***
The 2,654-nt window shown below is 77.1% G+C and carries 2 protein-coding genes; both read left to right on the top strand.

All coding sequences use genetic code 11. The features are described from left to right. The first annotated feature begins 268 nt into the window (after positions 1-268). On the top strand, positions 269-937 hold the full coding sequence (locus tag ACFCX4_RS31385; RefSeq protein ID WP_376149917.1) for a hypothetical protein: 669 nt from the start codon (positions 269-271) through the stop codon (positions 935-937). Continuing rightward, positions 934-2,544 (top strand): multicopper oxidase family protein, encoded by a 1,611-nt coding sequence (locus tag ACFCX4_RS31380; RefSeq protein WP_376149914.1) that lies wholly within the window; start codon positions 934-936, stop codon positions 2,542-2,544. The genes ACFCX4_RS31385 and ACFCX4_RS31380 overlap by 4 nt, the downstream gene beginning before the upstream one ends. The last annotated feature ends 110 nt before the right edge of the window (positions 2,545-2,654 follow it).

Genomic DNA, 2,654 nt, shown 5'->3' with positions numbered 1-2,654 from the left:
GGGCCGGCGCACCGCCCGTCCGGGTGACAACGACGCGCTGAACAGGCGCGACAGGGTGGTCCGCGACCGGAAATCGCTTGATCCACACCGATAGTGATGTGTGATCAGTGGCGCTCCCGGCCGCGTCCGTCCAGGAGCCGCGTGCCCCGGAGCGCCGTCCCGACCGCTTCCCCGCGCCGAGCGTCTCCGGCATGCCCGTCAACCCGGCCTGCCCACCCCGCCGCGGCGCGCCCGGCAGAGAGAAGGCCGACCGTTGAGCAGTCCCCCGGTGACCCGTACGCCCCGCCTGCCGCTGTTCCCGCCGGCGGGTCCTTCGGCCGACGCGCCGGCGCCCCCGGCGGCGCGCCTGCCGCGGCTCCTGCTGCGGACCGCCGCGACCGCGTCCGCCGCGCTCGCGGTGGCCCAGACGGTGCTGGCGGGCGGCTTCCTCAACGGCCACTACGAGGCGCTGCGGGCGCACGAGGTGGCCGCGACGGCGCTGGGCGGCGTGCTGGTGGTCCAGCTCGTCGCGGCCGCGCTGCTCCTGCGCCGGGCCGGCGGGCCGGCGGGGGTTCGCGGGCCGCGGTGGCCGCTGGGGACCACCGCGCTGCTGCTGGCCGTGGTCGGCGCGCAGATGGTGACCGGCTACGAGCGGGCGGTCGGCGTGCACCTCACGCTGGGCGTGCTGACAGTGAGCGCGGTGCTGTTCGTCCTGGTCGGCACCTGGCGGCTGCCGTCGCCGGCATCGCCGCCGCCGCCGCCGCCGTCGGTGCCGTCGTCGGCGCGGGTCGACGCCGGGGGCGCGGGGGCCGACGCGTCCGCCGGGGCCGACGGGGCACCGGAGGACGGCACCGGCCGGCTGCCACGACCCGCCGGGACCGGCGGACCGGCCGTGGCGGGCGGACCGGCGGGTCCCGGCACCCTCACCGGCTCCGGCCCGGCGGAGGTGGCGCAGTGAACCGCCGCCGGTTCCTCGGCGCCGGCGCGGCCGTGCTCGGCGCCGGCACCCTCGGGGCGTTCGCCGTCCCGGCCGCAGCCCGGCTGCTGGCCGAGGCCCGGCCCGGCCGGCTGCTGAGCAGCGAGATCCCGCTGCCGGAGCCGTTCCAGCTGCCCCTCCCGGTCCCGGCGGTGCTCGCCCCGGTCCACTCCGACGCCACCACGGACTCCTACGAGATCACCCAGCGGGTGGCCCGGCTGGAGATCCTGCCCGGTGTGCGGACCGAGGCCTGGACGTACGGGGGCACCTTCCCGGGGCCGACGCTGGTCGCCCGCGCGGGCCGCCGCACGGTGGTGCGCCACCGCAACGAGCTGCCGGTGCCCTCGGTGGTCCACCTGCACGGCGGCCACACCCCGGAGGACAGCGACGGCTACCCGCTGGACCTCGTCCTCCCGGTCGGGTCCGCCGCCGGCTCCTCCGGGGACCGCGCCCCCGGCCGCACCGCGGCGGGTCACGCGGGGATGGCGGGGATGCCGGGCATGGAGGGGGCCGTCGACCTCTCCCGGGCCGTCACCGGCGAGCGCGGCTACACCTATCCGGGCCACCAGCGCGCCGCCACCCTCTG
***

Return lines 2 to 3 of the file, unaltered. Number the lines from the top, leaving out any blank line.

All coding sequences use genetic code 11. The features are described from left to right. The first annotated feature begins 268 nt into the window (after positions 1-268). On the top strand, positions 269-937 hold the full coding sequence (locus tag ACFCX4_RS31385; RefSeq protein ID WP_376149917.1) for a hypothetical protein: 669 nt from the start codon (positions 269-271) through the stop codon (positions 935-937). Continuing rightward, positions 934-2,544 (top strand): multicopper oxidase family protein, encoded by a 1,611-nt coding sequence (locus tag ACFCX4_RS31380; RefSeq protein WP_376149914.1) that lies wholly within the window; start codon positions 934-936, stop codon positions 2,542-2,544. The genes ACFCX4_RS31385 and ACFCX4_RS31380 overlap by 4 nt, the downstream gene beginning before the upstream one ends. The last annotated feature ends 110 nt before the right edge of the window (positions 2,545-2,654 follow it).

Genomic DNA, 2,654 nt, shown 5'->3' with positions numbered 1-2,654 from the left: